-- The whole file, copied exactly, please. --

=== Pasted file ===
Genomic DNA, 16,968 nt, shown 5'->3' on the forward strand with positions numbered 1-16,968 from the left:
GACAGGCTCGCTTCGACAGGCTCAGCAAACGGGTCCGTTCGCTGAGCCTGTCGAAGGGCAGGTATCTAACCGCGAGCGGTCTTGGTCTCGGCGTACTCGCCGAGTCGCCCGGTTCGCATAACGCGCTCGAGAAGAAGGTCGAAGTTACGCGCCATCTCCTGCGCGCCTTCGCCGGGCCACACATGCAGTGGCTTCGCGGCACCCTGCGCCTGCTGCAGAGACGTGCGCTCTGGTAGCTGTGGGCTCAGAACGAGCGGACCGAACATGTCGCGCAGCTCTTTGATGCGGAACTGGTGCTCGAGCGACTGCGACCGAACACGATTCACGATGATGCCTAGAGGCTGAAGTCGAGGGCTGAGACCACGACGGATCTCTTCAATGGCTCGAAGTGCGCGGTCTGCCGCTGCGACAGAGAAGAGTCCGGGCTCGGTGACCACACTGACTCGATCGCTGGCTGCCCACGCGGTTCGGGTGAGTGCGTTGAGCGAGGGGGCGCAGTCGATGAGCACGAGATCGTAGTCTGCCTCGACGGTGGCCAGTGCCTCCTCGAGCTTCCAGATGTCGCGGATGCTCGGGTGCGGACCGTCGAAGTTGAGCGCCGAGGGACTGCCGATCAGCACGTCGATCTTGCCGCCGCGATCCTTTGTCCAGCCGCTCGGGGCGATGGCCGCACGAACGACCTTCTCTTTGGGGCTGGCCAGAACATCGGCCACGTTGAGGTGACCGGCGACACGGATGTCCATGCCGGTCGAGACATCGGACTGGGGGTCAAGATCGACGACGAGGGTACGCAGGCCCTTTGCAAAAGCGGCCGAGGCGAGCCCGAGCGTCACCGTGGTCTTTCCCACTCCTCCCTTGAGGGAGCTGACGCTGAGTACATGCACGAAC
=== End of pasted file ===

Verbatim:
Genomic DNA, 16,968 nt, shown 5'->3' on the forward strand with positions numbered 1-16,968 from the left:
GACAGGCTCGCTTCGACAGGCTCAGCAAACGGGTCCGTTCGCTGAGCCTGTCGAAGGGCAGGTATCTAACCGCGAGCGGTCTTGGTCTCGGCGTACTCGCCGAGTCGCCCGGTTCGCATAACGCGCTCGAGAAGAAGGTCGAAGTTACGCGCCATCTCCTGCGCGCCTTCGCCGGGCCACACATGCAGTGGCTTCGCGGCACCCTGCGCCTGCTGCAGAGACGTGCGCTCTGGTAGCTGTGGGCTCAGAACGAGCGGACCGAACATGTCGCGCAGCTCTTTGATGCGGAACTGGTGCTCGAGCGACTGCGACCGAACACGATTCACGATGATGCCTAGAGGCTGAAGTCGAGGGCTGAGACCACGACGGATCTCTTCAATGGCTCGAAGTGCGCGGTCTGCCGCTGCGACAGAGAAGAGTCCGGGCTCGGTGACCACACTGACTCGATCGCTGGCTGCCCACGCGGTTCGGGTGAGTGCGTTGAGCGAGGGGGCGCAGTCGATGAGCACGAGATCGTAGTCTGCCTCGACGGTGGCCAGTGCCTCCTCGAGCTTCCAGATGTCGCGGATGCTCGGGTGCGGACCGTCGAAGTTGAGCGCCGAGGGACTGCCGATCAGCACGTCGATCTTGCCGCCGCGATCCTTTGTCCAGCCGCTCGGGGCGATGGCCGCACGAACGACCTTCTCTTTGGGGCTGGCCAGAACATCGGCCACGTTGAGGTGACCGGCGACACGGATGTCCATGCCGGTCGAGACATCGGACTGGGGGTCAAGATCGACGACGAGGGTACGCAGGCCCTTTGCAAAAGCGGCCGAGGCGAGCCCGAGCGTCACCGTGGTCTTTCCCACTCCTCCCTTGAGGGAGCTGACGCTGAGTACATGCACGAAC